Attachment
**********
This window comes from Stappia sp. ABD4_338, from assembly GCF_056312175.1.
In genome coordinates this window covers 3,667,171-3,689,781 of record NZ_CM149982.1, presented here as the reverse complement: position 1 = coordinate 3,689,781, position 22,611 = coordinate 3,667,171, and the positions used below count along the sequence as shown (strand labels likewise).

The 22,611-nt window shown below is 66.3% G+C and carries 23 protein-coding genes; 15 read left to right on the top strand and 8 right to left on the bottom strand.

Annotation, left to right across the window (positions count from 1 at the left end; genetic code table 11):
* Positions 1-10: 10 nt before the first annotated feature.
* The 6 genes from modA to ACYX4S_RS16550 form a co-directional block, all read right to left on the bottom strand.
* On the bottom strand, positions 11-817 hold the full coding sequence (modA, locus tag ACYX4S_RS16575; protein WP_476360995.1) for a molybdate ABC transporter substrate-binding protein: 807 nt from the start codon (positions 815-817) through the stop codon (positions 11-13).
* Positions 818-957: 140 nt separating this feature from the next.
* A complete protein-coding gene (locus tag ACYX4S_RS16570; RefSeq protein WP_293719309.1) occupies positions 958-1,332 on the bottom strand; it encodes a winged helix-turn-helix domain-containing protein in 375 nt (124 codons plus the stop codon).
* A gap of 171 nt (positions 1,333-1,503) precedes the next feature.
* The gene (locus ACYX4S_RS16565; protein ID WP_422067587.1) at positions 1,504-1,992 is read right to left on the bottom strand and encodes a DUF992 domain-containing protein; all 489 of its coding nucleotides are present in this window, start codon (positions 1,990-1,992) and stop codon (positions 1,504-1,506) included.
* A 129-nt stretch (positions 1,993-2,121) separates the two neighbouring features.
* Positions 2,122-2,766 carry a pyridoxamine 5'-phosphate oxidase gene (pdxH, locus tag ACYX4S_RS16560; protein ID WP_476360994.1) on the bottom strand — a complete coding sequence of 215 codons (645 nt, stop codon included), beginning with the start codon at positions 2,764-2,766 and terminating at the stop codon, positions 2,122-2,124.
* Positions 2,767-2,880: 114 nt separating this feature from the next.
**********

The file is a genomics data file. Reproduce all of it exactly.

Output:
This window comes from Stappia sp. ABD4_338, from assembly GCF_056312175.1.
In genome coordinates this window covers 3,667,171-3,689,781 of record NZ_CM149982.1, presented here as the reverse complement: position 1 = coordinate 3,689,781, position 22,611 = coordinate 3,667,171, and the positions used below count along the sequence as shown (strand labels likewise).

The 22,611-nt window shown below is 66.3% G+C and carries 23 protein-coding genes; 15 read left to right on the top strand and 8 right to left on the bottom strand.

Annotation, left to right across the window (positions count from 1 at the left end; genetic code table 11):
* Positions 1-10: 10 nt before the first annotated feature.
* The 6 genes from modA to ACYX4S_RS16550 form a co-directional block, all read right to left on the bottom strand.
* On the bottom strand, positions 11-817 hold the full coding sequence (modA, locus tag ACYX4S_RS16575; protein WP_476360995.1) for a molybdate ABC transporter substrate-binding protein: 807 nt from the start codon (positions 815-817) through the stop codon (positions 11-13).
* Positions 818-957: 140 nt separating this feature from the next.
* A complete protein-coding gene (locus tag ACYX4S_RS16570; RefSeq protein WP_293719309.1) occupies positions 958-1,332 on the bottom strand; it encodes a winged helix-turn-helix domain-containing protein in 375 nt (124 codons plus the stop codon).
* A gap of 171 nt (positions 1,333-1,503) precedes the next feature.
* The gene (locus ACYX4S_RS16565; protein ID WP_422067587.1) at positions 1,504-1,992 is read right to left on the bottom strand and encodes a DUF992 domain-containing protein; all 489 of its coding nucleotides are present in this window, start codon (positions 1,990-1,992) and stop codon (positions 1,504-1,506) included.
* A 129-nt stretch (positions 1,993-2,121) separates the two neighbouring features.
* Positions 2,122-2,766 carry a pyridoxamine 5'-phosphate oxidase gene (pdxH, locus tag ACYX4S_RS16560; protein ID WP_476360994.1) on the bottom strand — a complete coding sequence of 215 codons (645 nt, stop codon included), beginning with the start codon at positions 2,764-2,766 and terminating at the stop codon, positions 2,122-2,124.
* Positions 2,767-2,880: 114 nt separating this feature from the next.